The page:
The UGO acquisition of 1UP throttled the gaming community. The acquisition signaled the end of Electronic Gaming Monthly, the leading videogame magazine. We celebrated the magazine’s rich and influential history on our own main page the day we found out that it had been cancelled.
More important than any magazine, were the gifted people that lost their jobs that day. It was the sad, bile-building reality of the deal brokered between the two publishers. The good news is that many writers were retained and given new jobs with UGO.
I recently got an opportunity to do an e-mail interview with Michael McCracken, president of UGO Entertainment, and Sam Kennedy, editorial director at 1UP. We covered a lot of ground — EGM, podcasts, and 1UP’s future — but most importantly, Kennedy spoke about the people.
At the end of the interview Kennedy told me, “whatever talented people we may have lost recently or in the past, I’d love nothing more to regain as many of them in time.” It’s a good message. UGO and 1UP will continue building their respective websites. Nothing has been left off table.
Hit the break for the full interview.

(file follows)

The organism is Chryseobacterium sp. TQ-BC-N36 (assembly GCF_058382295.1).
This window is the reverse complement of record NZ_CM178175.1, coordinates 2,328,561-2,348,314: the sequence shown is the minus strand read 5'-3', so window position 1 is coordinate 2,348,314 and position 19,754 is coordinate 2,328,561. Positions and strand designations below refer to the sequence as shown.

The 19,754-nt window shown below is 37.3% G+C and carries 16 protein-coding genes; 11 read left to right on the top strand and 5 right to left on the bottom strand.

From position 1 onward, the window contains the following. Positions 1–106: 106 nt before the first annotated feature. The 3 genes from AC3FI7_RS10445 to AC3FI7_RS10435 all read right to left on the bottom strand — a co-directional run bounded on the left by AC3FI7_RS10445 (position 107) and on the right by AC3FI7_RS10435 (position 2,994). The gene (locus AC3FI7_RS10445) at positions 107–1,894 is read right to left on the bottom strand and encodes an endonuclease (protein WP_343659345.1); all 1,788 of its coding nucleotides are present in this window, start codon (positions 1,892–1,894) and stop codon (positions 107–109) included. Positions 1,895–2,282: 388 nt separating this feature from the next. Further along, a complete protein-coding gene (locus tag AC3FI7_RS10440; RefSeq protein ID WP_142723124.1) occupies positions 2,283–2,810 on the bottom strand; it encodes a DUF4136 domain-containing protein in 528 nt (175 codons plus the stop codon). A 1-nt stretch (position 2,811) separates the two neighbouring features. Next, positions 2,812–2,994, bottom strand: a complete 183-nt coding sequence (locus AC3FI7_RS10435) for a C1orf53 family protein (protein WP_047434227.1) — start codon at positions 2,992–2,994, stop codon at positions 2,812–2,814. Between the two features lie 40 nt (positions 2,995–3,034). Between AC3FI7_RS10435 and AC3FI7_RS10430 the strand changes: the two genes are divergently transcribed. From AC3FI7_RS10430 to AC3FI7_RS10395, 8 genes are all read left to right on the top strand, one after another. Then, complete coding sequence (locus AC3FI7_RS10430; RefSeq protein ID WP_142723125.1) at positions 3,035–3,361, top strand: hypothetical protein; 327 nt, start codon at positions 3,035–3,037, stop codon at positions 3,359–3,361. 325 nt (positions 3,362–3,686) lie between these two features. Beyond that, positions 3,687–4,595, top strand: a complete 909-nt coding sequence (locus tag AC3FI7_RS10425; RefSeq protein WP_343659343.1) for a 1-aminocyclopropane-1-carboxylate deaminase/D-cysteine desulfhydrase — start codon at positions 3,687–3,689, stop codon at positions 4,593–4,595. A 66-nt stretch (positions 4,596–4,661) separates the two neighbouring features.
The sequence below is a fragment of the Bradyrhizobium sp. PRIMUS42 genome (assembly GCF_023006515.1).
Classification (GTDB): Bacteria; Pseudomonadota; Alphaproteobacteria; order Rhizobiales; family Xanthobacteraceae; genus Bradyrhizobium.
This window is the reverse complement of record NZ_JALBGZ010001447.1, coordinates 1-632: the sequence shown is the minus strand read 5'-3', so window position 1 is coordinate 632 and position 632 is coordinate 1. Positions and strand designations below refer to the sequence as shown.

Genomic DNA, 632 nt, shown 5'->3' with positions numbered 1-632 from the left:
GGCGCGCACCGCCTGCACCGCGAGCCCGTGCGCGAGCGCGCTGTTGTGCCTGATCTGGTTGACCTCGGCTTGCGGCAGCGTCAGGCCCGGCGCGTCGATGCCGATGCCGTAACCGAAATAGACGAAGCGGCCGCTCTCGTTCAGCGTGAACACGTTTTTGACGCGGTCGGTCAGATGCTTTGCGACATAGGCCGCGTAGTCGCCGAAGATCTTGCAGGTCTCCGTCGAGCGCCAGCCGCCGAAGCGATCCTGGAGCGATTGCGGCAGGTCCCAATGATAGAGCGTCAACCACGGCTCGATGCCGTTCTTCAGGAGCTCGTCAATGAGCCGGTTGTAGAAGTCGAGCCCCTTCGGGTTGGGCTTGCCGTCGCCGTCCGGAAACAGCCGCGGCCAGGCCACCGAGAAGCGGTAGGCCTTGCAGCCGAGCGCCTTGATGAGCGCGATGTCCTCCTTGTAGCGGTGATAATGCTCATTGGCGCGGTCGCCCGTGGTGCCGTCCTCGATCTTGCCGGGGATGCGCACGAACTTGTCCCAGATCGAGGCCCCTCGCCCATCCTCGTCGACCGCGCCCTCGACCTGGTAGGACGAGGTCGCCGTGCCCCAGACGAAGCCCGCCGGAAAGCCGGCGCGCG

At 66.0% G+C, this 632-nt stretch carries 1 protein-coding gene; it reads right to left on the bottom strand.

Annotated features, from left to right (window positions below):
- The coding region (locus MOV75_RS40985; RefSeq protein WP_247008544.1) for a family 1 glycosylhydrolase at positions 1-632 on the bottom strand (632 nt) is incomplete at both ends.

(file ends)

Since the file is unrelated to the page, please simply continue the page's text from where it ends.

When was the acquisition [finalized]?
Both parties were working feverishly on deal points all the way up until Tuesday, January 6th, when the transaction was closed and announced.
Why didn’t UGO pick up the EGM brand name?
UGO has been an online-only entity for the entire course of its 11-year history. While we recognize and deeply respect the strength of the EGM brand and what that magazine has meant to gamers over the years, we have no experience with or desire to enter the magazine publishing business. The opportunity to buy the EGM brand independent of the publication itself was not something that was discussed in any of our negotiations.
As I understand it, the one ex-1UP Network property that is sticking with Ziff Davis is File Front. Why wasn’t that part of the deal as well?
The infrastructure required to support an online business like File Front is quite different than what’s required to run 1UP, GameVideos, MyCheats and GameTab. Our strength and interest lies in growing the types of websites we ultimately acquired.
If UGO didn’t acquire 1UP, what would have happened?
We would have continued to search for an editorial powerhouse in the games space that would broaden our reach and represent a new flagship brand within our content portfolio. In fact, even with the acquisition of 1UP, that search continues today, which we feel is pretty remarkable given the economic times. Hearst is looking for UGO to become the #1 player in games and we have taken that mission to heart. If you are wondering what would have happened to 1UP if the acquisition didn’t occur, that’s a question best answered by the folks over at Ziff Davis.
Will UGO run any of the 1UP video segments or podcasts?